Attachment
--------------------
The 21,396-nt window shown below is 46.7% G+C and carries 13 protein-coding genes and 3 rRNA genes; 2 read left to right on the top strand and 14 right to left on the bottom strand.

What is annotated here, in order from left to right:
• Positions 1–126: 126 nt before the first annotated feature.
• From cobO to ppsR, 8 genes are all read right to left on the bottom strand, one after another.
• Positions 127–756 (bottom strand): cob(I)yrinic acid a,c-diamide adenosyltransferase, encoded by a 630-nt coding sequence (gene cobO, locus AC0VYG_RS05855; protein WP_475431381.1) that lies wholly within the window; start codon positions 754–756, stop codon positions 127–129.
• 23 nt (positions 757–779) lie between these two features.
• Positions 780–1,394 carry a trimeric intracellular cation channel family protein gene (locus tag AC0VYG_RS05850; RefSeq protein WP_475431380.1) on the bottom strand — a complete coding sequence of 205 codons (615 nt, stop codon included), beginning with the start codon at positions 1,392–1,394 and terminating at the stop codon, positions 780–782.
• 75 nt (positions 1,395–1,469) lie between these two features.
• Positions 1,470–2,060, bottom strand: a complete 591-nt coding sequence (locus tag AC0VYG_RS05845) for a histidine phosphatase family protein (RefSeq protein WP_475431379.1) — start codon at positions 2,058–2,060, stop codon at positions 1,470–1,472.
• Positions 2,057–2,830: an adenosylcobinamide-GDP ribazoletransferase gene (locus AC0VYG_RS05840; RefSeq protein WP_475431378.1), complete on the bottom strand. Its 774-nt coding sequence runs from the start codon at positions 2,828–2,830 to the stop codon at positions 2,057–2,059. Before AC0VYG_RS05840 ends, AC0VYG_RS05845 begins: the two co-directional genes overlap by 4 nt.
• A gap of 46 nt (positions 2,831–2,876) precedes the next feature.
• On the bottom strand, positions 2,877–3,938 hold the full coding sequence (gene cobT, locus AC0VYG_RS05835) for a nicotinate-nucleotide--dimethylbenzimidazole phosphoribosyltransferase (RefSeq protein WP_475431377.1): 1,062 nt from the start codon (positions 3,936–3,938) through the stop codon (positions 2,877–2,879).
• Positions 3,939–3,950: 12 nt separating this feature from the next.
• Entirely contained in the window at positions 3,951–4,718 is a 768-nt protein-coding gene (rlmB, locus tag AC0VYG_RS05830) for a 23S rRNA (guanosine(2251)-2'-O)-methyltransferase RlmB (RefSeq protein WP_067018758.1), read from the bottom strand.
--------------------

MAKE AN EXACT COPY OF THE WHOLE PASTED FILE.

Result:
The 21,396-nt window shown below is 46.7% G+C and carries 13 protein-coding genes and 3 rRNA genes; 2 read left to right on the top strand and 14 right to left on the bottom strand.

What is annotated here, in order from left to right:
• Positions 1–126: 126 nt before the first annotated feature.
• From cobO to ppsR, 8 genes are all read right to left on the bottom strand, one after another.
• Positions 127–756 (bottom strand): cob(I)yrinic acid a,c-diamide adenosyltransferase, encoded by a 630-nt coding sequence (gene cobO, locus AC0VYG_RS05855; protein WP_475431381.1) that lies wholly within the window; start codon positions 754–756, stop codon positions 127–129.
• 23 nt (positions 757–779) lie between these two features.
• Positions 780–1,394 carry a trimeric intracellular cation channel family protein gene (locus tag AC0VYG_RS05850; RefSeq protein WP_475431380.1) on the bottom strand — a complete coding sequence of 205 codons (615 nt, stop codon included), beginning with the start codon at positions 1,392–1,394 and terminating at the stop codon, positions 780–782.
• 75 nt (positions 1,395–1,469) lie between these two features.
• Positions 1,470–2,060, bottom strand: a complete 591-nt coding sequence (locus tag AC0VYG_RS05845) for a histidine phosphatase family protein (RefSeq protein WP_475431379.1) — start codon at positions 2,058–2,060, stop codon at positions 1,470–1,472.
• Positions 2,057–2,830: an adenosylcobinamide-GDP ribazoletransferase gene (locus AC0VYG_RS05840; RefSeq protein WP_475431378.1), complete on the bottom strand. Its 774-nt coding sequence runs from the start codon at positions 2,828–2,830 to the stop codon at positions 2,057–2,059. Before AC0VYG_RS05840 ends, AC0VYG_RS05845 begins: the two co-directional genes overlap by 4 nt.
• A gap of 46 nt (positions 2,831–2,876) precedes the next feature.
• On the bottom strand, positions 2,877–3,938 hold the full coding sequence (gene cobT, locus AC0VYG_RS05835) for a nicotinate-nucleotide--dimethylbenzimidazole phosphoribosyltransferase (RefSeq protein WP_475431377.1): 1,062 nt from the start codon (positions 3,936–3,938) through the stop codon (positions 2,877–2,879).
• Positions 3,939–3,950: 12 nt separating this feature from the next.
• Entirely contained in the window at positions 3,951–4,718 is a 768-nt protein-coding gene (rlmB, locus tag AC0VYG_RS05830) for a 23S rRNA (guanosine(2251)-2'-O)-methyltransferase RlmB (RefSeq protein WP_067018758.1), read from the bottom strand.